He’s right. One perfect example is my good friend James Hoke. He recently became one of the executive producers behind the Hilary Duff and Steve Coogan movie Safety Glass, which is due to be released in 2008. How recently? The movie’s financing received a green light, just before we went to a late lunch today.
Safety Glass, yet to be revealed on IMDB, is about a New York reporter sent to cover a hometown Challenger Space Shuttle hero, but then finds another story when he follows a group of students whose teacher commits suicide. While covering the new story, the reporter is drawn in by this group of confused and combustible students, becoming their "substitute" hero and willing participant in their twisted universe.
Hoke, who is also president of Las Vegas-based Destination Marketing Group, broke into becoming one of the five partners in the new production company Five Kings Pictures, LLC because he didn’t miss his opportunity to start a conversation. The conversation began more than a year ago when he was promoting Matsuri, the number one stage production in Japan, while it performed a limited engagement in Las Vegas (a promotion we were fortunate to work on with him).
It was during Hoke’s promotion of Matsuri that he started a conversation with Joe Nahas. While working together on a couple of projects that are still under wraps and in development, Nahas called Hoke one day and asked him a life-changing question.
“Do you want to start a production company and make a movie?”
“’Yeah, sure,’ I told him. ‘Let’s do it,” Hoke said. “What’s to think about? All my life I’ve wanted to make movies. So I called my friend Anthony Miranda and the three of us founded Three Kings Production.”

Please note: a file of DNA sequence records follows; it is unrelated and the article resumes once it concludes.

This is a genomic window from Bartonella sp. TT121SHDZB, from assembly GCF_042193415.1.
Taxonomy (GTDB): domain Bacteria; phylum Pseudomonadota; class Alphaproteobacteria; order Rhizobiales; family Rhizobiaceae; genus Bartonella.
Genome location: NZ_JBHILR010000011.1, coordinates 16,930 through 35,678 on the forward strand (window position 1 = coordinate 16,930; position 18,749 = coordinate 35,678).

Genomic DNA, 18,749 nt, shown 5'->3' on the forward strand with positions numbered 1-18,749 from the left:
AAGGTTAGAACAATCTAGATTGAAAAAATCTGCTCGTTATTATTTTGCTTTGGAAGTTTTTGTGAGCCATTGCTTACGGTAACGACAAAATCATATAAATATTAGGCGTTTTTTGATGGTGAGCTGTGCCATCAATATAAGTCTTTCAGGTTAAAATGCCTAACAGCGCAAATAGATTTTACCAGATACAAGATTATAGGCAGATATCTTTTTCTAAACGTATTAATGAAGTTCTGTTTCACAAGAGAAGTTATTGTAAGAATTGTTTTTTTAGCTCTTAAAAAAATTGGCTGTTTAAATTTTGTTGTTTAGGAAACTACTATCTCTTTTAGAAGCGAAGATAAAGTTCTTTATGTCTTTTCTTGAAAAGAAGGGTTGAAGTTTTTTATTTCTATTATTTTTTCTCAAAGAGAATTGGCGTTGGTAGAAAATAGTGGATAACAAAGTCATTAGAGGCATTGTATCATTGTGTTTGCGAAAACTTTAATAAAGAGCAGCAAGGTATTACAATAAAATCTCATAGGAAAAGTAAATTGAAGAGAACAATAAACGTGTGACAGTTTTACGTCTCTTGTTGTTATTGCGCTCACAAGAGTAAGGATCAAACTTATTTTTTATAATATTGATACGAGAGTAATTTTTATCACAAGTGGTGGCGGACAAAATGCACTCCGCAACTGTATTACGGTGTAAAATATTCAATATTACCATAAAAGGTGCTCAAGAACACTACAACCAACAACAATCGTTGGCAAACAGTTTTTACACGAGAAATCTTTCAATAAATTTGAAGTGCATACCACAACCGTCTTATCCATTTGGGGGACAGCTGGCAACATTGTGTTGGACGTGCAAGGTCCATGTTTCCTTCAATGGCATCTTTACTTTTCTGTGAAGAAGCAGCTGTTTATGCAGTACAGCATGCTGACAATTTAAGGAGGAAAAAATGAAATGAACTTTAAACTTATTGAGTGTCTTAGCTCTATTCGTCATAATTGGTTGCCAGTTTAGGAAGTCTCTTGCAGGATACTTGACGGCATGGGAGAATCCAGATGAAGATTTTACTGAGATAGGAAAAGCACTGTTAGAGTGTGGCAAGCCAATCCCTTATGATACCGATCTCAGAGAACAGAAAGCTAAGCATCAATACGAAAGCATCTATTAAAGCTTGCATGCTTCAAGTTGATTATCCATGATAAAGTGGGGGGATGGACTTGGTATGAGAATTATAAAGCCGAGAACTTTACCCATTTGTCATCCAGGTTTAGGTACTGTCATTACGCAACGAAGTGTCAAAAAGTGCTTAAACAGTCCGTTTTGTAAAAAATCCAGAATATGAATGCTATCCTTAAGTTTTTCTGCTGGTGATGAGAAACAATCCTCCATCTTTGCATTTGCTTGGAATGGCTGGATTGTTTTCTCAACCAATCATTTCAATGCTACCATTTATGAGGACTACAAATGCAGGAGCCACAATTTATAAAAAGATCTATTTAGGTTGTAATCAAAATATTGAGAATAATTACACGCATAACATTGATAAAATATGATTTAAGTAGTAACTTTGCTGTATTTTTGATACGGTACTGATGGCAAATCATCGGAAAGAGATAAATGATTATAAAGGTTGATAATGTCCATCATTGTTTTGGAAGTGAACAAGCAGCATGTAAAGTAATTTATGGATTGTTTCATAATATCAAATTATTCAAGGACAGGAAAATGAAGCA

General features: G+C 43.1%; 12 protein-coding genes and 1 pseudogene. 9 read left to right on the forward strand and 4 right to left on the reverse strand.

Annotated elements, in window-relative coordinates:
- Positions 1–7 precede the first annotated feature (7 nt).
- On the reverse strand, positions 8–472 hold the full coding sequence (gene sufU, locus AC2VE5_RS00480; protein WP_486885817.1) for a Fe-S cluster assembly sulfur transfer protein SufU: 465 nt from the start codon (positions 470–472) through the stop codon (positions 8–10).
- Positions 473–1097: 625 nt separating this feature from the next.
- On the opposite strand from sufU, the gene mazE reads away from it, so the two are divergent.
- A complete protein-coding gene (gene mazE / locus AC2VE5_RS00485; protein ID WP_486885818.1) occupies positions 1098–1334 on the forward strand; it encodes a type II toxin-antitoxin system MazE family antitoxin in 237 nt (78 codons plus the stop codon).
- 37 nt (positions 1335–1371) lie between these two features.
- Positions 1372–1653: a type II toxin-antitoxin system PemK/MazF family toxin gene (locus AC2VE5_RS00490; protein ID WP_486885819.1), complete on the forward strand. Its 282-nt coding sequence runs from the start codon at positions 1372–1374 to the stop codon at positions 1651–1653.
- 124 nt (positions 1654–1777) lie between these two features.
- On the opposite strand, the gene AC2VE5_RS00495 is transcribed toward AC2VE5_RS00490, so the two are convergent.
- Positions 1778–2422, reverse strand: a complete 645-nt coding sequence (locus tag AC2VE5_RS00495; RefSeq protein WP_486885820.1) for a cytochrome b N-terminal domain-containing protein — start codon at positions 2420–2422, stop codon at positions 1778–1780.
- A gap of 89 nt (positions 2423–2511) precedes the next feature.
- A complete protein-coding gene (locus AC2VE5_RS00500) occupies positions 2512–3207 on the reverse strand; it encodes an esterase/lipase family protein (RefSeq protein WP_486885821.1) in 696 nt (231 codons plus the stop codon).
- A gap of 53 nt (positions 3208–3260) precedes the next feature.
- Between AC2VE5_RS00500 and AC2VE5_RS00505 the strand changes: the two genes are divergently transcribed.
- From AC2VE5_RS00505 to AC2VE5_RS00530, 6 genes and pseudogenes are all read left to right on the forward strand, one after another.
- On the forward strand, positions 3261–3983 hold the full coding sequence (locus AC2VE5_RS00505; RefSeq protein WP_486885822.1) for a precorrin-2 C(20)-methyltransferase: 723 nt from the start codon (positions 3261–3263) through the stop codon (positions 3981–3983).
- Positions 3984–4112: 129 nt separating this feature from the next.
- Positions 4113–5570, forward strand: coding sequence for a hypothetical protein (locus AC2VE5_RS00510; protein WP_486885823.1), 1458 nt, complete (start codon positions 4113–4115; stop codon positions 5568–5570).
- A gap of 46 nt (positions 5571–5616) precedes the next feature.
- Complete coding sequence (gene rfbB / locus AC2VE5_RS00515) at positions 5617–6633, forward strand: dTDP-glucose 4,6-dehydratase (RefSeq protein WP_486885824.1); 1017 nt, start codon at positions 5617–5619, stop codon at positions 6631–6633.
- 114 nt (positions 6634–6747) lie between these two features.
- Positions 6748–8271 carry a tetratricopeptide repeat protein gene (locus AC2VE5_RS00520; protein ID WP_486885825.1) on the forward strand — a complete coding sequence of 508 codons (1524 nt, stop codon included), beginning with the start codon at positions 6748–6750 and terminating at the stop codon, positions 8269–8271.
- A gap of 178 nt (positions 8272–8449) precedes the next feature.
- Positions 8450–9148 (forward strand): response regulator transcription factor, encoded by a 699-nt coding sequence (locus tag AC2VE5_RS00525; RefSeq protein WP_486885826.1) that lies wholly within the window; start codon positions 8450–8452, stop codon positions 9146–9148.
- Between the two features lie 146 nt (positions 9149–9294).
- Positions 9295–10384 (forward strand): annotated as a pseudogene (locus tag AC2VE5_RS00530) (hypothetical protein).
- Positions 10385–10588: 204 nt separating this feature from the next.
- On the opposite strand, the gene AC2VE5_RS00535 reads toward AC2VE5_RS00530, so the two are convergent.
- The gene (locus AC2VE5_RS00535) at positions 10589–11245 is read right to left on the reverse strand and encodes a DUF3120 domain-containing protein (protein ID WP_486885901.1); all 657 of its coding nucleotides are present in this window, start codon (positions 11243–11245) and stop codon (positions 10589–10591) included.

Three Kings Production then teamed with two more people — Nick Nahas and Elie Samaha — to form Five Kings Pictures. Samaha most recently produced Rescue Dawn with Zach Grenier, Marshall Bell, and Christian Bale. He is best known for producing The Boondock Saints, The Whole Nine Yards, and City By The Sea (along with scores of others).
“You’ve heard about napkin deals in Hollywood?” asked Hoke. “Here’s one … right here.”
Tacked to his office wall, the entire production budget for Safety Glass is sketched on a single piece of yellow notebook paper by Samaha. The edges are worn, small tears along the top and bottom, but the handwriting — written with a black Sharpie marker — was everything needed to produce the film. It is also a representation of the chain of events that started with one conversation.
“It’s unbelievable. I’m one of the executive producers of Safety Glass, written by Jonathan Kyle Glatzer and Robert Lawson,” says Hoke. “We’re producing in Canada with Nasser Group North and Montage Films. I’ve worked for this my whole life.”
I saw it for myself. Laid out in analytically organized piles across his floor, it was the makings of a movie. Three different companies tucked inside neatly labeled binders on the shelf, with more to be added in the days ahead. Phone calls and e-mails waiting to be answered.
Amazing. Even more so when after lunch, I sat in with Hoke as he made numerous calls to set the next step in motion in between celebratory cheers as the news rolled across the country. Safety Glass was moving forward.
“I’ve worked on dozens of movie soundtracks,” said one of Hoke's partners, Miranda, during one of several calls placed after lunch. “This moves it to a different level. It’s the right movie with the right script and the right people at the right time.”
A new level indeed. Hoke has three additional movies that they are working on to ensure Safety Glass is only the beginning of Five Kings Pictures. The others, of course, will be balanced against his schedule, commuting between Las Vegas and Canada.
Even more remarkable, all of it can be traced back to a single conversation. And all of it will create more conversations in days, and weeks, and months to come.
In fact, I’ll be interviewing Miranda for another reason soon. He’s likely to appear on David Letterman in the next few months because of a single YouTube video. But that’s a conversation for another time.
Dreams and conversations. You never know where they might lead.